From component tracking systems to building information modelling, airports are increasingly turning to new technologies to facilitate the construction of major projects. Here is a look at case studies.
New global airport construction projects are springing up like never before. According to a recent report from Business Wire, the value of projects at the execution stage totals $377.6bn, while those in the planning stages account for $215.8bn.
The aviation industry should be applauded for its forethought. With global passenger numbers expected to hit 8.2 billion per year by 2037, airports cannot afford to let themselves buckle under the strain of such an inordinate swell in custom.
Constructing an airport – like any architectural undertaking – is a complex business, involving a whole host of stakeholders, from designers and contractors to construction managers and executives.
Increasingly, airport operators are turning to large-scale technology to make sure projects run as efficiently as possible and – most important of all – are completed on time.
According to its latest masterplan, Heathrow – Europe’s busiest airport – aims to have a third runway up and running by 2026. The airport operator is hoping the introduction of a new pilot component tracking system will help it attain this goal on schedule.
Using technology developed by Siemens Digital Logistics, the system will track millions of vital construction components destined for the site of the new runway in real-time.
Heathrow is currently in the process of weighing up four logistic hubs, which will be connected by the centralised system. Acting as a kind of ‘nerve centre’, the system will link up off-site construction centres, allowing for the seamless delivery of parts to the hub outside West London. It will also serve to provide regular updates to the construction sites.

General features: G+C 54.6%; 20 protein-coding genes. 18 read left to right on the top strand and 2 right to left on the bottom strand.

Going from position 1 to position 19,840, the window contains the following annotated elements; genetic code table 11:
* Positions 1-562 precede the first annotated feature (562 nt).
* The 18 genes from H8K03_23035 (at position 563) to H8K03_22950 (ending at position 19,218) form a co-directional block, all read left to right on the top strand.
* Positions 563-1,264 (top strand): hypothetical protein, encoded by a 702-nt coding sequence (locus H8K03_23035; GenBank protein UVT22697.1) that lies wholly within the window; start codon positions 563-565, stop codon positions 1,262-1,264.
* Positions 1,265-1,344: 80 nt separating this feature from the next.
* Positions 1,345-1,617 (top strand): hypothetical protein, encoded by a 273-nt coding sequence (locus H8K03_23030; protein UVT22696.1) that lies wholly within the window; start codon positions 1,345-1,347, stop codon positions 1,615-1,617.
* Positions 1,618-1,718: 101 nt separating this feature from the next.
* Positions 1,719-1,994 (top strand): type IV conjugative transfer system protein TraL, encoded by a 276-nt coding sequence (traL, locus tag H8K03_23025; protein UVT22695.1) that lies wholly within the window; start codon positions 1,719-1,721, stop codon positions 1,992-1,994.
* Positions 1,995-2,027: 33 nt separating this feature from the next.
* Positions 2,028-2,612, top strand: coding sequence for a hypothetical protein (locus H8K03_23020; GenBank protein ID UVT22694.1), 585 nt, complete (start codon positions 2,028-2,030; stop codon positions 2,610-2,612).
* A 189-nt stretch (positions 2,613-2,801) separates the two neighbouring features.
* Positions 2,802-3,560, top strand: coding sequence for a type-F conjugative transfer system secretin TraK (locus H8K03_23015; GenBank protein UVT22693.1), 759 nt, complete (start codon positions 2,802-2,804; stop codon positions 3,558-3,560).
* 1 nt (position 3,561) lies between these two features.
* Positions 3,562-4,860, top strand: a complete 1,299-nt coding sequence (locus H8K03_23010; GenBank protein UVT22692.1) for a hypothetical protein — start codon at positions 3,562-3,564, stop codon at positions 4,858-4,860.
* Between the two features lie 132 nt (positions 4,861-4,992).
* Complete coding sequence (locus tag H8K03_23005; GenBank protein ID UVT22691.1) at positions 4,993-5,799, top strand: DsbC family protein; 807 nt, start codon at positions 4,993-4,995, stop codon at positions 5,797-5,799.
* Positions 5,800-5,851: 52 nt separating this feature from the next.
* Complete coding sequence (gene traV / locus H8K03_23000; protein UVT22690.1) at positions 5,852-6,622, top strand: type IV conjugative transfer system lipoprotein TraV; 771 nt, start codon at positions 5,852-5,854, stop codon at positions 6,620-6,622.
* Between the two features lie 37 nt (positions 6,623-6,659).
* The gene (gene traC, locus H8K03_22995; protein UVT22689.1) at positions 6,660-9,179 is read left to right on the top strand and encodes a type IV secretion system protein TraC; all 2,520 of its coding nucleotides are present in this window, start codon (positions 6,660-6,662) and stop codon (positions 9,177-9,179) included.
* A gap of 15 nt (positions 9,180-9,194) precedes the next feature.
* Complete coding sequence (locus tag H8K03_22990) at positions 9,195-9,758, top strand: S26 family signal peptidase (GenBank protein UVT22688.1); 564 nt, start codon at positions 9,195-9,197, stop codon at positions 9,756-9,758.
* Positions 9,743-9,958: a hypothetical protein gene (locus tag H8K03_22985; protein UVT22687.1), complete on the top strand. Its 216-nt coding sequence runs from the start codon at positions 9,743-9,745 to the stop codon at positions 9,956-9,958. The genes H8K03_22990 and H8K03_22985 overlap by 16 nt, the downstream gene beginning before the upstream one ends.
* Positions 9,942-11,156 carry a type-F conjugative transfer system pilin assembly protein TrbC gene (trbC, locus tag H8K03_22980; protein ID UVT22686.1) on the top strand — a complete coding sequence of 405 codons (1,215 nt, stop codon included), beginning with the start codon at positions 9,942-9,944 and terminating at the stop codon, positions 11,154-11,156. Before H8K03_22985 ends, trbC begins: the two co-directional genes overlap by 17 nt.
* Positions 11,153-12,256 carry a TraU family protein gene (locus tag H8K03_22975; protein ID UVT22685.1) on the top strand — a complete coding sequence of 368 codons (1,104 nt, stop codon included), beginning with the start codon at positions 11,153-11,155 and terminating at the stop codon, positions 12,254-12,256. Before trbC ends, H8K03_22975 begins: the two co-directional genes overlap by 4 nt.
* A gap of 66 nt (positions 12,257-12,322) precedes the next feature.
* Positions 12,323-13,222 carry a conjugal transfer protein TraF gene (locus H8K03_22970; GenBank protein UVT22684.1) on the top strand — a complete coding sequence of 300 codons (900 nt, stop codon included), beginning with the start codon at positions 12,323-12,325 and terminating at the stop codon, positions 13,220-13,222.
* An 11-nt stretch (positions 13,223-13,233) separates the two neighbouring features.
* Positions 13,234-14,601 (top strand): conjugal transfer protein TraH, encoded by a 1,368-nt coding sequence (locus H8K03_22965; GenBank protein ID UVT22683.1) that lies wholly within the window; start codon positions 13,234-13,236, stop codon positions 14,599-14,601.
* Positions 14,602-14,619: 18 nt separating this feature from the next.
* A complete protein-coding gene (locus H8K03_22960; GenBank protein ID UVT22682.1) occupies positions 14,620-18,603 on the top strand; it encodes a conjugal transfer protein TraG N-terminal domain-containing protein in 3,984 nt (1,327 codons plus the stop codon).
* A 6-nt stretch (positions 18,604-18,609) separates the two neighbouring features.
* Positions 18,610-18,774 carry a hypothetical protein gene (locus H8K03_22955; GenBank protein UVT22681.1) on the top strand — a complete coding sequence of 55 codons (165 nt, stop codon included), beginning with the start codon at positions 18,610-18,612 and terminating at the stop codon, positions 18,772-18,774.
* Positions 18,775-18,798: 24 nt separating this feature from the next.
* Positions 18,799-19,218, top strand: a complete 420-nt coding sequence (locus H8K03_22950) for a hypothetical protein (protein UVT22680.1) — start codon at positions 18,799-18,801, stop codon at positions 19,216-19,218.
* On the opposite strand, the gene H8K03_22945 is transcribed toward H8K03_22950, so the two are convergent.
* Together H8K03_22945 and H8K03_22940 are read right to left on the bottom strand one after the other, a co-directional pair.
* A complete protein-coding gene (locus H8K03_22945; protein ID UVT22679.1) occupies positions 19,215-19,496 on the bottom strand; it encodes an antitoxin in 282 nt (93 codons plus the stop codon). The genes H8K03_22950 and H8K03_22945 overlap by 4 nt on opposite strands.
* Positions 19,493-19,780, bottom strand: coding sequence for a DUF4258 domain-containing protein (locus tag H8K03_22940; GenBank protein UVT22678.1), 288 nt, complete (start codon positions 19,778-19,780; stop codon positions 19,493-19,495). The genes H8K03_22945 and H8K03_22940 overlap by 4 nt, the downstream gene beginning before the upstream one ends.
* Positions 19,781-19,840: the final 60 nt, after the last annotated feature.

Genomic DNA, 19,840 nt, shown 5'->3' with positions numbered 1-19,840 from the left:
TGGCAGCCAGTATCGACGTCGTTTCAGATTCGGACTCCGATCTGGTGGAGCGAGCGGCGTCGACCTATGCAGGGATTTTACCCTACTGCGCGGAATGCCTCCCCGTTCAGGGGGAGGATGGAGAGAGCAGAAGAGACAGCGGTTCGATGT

Glasgow Airport might be a fraction of the size of Heathrow but remains an important cog in the Scottish economy. Welcoming 9.7 million passengers last year, it generated in excess of £1.44bn, while supporting more than 30,000 jobs north of the border.
As part of its 2040 masterplan, which is aiming to increase its passenger share to 17 million within the next two decades, Glasgow – which recently introduced its first A380 service to and from Dubai – is betting on digital technology as part of its future expansion efforts.
According to Glasgow head of capital Gordon Bain, digitisation, including the likes of automated communication and real-time data on project performance, will provide clearer, more up-to-date information for engineers on-site.
“We are in the process of developing a digital portfolio and programme management toolset that will enable us to track project performance and KPIs in real-time and improve interfaces with the business,” said Bain, writing in an op-ed in BIM+, a Chartered Institute of Building publication.
“This will allow us to reduce feedback loop delays between what is happening on-site and the key decisions that need to be made by the business to ensure the smooth delivery of projects.”